Techniques of successful traders
How to develop a trading plan
A comprehensive plan is crucial to successful trading – without one, you won’t have a strategy to guide you or the means to measure your success.
Why a trading plan is important
In short, the most successful traders have a plan. You can’t guarantee that you’ll always be able to beat the market, but a plan can help set the groundwork for successful trading.
With one in place and written down, you’ll find it much easier to remain focused on your trading objectives. When the markets are at their most stressful, you don’t want to have to rely on your judgement. A plan tells you precisely what to do, so you can maintain discipline and consistency while keeping losses in check.
TIP - A plan is useless unless it is put into action. Many make the mistake of investing a lot of time into creating a strategy, but then discarding it when they start trading the markets.
How to build a trading plan
1. Evaluate yourself
To build a trading plan, you first of all need to take a step back and evaluate your market expertise, goals and weaknesses. After all, you want your plan to be as tailored to you as possible.
Start by assessing your knowledge of the markets, so you can ensure that you don’t get out of your depth. If you’re a total beginner, for example, then advanced options strategies might not be a great place to start.
It’s also a good idea to identify which asset classes you are most comfortable with and consider picking a handful of markets to focus on at the outset.
As you grow in confidence, you can always come back and tweak your plan.
Why are you trading? If the answer is just ‘to make money’, then you may not have thought this through enough.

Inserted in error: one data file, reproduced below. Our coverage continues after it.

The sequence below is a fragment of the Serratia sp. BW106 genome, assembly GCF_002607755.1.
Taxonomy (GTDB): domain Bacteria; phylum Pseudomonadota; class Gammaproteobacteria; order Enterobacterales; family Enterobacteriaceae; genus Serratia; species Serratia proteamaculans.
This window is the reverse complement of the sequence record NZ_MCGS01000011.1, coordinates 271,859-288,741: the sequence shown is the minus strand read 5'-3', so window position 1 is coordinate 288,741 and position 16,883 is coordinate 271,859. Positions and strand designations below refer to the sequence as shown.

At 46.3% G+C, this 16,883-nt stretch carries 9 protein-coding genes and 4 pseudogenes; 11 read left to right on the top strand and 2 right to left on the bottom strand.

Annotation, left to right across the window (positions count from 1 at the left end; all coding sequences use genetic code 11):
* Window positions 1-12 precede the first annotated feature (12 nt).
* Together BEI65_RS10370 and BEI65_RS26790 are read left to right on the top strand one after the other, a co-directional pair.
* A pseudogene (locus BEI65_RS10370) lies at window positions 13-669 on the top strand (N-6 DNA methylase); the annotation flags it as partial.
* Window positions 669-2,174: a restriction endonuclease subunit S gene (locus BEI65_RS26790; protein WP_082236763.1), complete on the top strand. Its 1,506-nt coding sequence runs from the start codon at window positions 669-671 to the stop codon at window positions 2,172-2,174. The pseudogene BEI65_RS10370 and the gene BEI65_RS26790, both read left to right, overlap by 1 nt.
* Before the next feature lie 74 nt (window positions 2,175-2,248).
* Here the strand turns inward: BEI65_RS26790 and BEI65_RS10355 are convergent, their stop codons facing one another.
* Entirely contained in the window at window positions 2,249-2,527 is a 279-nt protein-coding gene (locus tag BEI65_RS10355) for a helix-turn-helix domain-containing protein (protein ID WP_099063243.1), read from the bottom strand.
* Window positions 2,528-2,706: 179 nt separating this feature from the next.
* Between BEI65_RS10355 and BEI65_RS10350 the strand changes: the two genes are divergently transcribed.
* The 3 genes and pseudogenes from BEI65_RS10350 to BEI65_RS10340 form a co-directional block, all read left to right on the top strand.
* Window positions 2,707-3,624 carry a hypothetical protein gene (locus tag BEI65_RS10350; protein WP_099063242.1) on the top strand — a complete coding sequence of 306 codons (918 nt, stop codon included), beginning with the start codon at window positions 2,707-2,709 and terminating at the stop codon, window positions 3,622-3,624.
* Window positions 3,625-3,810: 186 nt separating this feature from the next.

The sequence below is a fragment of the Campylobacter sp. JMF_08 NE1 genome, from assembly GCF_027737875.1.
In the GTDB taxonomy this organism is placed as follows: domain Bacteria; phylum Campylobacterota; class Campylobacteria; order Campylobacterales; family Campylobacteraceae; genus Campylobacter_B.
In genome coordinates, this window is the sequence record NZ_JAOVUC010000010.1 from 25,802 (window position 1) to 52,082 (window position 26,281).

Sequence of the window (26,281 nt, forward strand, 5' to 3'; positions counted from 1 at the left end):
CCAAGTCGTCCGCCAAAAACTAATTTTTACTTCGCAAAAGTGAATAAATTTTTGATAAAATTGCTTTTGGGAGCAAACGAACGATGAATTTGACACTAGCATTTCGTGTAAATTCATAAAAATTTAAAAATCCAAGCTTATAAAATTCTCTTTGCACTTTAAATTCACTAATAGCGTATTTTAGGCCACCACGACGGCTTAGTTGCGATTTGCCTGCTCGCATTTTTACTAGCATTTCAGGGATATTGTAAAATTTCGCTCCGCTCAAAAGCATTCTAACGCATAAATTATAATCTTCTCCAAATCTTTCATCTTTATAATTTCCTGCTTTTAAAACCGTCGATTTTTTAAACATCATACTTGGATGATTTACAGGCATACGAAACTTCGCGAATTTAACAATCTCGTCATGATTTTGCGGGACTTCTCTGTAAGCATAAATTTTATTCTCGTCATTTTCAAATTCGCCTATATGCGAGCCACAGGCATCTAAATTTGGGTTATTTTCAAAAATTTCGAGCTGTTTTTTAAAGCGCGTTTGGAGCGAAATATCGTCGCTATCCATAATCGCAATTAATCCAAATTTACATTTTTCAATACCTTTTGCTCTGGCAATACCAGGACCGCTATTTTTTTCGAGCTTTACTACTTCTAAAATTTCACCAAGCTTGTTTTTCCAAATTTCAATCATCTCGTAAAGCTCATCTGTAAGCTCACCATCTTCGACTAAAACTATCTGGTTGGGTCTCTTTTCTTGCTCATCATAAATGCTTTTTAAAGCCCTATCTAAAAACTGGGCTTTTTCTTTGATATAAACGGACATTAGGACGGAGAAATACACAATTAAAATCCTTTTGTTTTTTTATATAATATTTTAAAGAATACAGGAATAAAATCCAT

Perhaps you want to get a little extra for retirement, start a new career, or free up time to spend with friends and family. Whatever your end goal is, make sure that your plan is made with your motivation in mind.
One of the best ways to do this is to start at your end goal and work backwards. Consider where you want to be in ten years, and set ten annual milestones that will get you there.
Strengths and weaknesses
You’ll want your trading plan to play to your strengths and mitigate your weaknesses
For example, you might need to constantly watch your open positions – which can be tricky if you are holding trades overnight. You could address this weakness by sticking to day trading or using notifications and alerts to keep track of trades without always watching your monitor.
You’ll learn more about your strengths and weaknesses as you progress, so make sure to revisit and edit your plan periodically.
2. Choose your trading style
Now you have laid out your expertise, goals, strengths and weaknesses, you should be able to identify which style of trading suits you best.
If you’re targeting long-term returns and don’t want to dedicate too much time each day to opening and closing positions, for example, position or swing trading may suit you well. Or if you are planning on trading full time but want to avoid paying overnight funding, you could consider day trading.